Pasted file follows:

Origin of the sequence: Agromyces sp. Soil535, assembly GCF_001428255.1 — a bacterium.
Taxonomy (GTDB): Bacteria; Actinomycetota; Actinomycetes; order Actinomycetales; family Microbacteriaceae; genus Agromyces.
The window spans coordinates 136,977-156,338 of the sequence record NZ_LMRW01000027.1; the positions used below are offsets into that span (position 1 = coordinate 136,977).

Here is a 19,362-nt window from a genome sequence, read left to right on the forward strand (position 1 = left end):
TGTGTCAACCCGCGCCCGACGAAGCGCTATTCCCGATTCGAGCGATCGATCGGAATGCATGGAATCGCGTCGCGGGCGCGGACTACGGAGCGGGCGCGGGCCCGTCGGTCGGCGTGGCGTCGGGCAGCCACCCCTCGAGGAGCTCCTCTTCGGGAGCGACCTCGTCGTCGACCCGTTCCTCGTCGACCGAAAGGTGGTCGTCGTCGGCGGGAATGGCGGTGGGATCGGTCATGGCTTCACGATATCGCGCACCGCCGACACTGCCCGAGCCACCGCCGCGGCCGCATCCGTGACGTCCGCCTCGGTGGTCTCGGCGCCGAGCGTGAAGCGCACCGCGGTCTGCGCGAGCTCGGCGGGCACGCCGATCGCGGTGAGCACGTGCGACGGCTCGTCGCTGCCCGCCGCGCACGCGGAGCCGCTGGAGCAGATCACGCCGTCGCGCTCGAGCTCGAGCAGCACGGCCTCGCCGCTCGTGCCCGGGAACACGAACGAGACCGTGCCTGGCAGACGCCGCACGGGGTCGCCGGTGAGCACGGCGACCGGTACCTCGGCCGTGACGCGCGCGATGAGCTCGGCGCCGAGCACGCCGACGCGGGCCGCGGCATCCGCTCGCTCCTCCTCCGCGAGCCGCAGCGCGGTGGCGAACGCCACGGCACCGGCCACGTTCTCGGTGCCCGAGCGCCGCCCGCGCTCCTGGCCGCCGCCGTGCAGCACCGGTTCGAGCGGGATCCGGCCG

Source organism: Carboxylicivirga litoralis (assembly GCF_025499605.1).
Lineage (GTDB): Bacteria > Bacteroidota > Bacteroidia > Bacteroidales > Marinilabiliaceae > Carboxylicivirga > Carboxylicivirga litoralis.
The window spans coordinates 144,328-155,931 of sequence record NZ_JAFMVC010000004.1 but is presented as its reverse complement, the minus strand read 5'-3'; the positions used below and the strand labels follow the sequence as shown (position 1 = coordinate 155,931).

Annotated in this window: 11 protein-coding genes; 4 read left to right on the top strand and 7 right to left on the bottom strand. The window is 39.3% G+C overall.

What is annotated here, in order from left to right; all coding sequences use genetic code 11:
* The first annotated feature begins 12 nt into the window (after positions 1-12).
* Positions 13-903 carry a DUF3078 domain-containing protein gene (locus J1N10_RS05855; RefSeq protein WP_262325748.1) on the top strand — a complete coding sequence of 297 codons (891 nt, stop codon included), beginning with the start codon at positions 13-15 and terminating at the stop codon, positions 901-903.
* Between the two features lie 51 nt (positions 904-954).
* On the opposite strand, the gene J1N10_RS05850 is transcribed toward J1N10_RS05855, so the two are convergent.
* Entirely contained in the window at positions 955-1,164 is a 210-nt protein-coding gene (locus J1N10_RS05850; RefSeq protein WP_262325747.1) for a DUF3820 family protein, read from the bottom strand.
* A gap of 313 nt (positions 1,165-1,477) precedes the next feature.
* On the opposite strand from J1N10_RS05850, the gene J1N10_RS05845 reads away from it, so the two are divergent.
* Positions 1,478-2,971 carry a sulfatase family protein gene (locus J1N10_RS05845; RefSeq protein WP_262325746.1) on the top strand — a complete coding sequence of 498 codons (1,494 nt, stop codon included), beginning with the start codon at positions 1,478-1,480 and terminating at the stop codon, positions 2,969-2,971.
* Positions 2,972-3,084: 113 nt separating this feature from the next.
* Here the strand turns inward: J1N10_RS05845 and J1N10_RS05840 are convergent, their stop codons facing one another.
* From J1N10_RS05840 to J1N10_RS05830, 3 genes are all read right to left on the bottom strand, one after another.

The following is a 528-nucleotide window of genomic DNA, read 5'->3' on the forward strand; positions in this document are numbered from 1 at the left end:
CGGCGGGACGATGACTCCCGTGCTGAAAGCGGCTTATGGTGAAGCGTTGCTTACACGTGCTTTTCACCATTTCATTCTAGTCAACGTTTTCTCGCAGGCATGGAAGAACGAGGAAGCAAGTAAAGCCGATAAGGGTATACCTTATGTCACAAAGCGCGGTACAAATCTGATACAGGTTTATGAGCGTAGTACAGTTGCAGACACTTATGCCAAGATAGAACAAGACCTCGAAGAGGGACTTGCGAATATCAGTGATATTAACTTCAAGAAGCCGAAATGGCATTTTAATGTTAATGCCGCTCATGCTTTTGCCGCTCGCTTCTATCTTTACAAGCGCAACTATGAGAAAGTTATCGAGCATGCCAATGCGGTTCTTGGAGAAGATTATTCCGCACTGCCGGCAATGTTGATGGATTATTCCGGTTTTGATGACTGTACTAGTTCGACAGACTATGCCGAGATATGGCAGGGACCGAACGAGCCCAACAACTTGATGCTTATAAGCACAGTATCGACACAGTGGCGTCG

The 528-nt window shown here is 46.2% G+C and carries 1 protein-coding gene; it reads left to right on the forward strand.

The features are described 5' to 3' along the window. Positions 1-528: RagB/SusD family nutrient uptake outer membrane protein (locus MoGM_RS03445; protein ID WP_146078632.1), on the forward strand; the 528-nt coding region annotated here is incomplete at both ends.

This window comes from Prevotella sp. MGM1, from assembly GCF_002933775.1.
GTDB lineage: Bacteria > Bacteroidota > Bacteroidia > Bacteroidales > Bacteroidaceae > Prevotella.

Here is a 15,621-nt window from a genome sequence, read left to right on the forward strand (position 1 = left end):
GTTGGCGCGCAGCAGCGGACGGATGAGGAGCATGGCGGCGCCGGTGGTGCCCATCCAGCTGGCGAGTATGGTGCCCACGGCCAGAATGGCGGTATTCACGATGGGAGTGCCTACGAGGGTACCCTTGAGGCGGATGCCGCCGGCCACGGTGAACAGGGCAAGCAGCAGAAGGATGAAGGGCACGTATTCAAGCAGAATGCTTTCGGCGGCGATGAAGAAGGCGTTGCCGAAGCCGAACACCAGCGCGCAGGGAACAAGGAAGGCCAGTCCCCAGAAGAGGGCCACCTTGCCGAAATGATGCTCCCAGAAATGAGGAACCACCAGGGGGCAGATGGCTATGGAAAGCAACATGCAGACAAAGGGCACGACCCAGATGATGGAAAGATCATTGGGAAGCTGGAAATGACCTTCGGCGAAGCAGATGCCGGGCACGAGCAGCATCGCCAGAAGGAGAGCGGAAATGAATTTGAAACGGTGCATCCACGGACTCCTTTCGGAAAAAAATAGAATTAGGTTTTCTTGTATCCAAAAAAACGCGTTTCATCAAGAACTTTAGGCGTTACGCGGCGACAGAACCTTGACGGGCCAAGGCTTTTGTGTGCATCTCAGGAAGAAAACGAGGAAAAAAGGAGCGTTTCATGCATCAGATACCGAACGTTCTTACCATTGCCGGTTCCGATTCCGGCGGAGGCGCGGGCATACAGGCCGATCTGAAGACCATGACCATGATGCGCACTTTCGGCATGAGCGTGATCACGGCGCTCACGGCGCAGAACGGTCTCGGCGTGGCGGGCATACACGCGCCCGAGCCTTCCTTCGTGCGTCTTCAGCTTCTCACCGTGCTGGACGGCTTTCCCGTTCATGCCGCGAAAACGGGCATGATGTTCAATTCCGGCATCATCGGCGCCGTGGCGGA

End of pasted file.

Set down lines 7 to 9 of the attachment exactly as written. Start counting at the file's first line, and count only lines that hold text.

Lineage (GTDB): Bacteria > Bacteroidota > Bacteroidia > Bacteroidales > Marinilabiliaceae > Carboxylicivirga > Carboxylicivirga litoralis.
The window spans coordinates 144,328-155,931 of sequence record NZ_JAFMVC010000004.1 but is presented as its reverse complement, the minus strand read 5'-3'; the positions used below and the strand labels follow the sequence as shown (position 1 = coordinate 155,931).

Annotated in this window: 11 protein-coding genes; 4 read left to right on the top strand and 7 right to left on the bottom strand. The window is 39.3% G+C overall.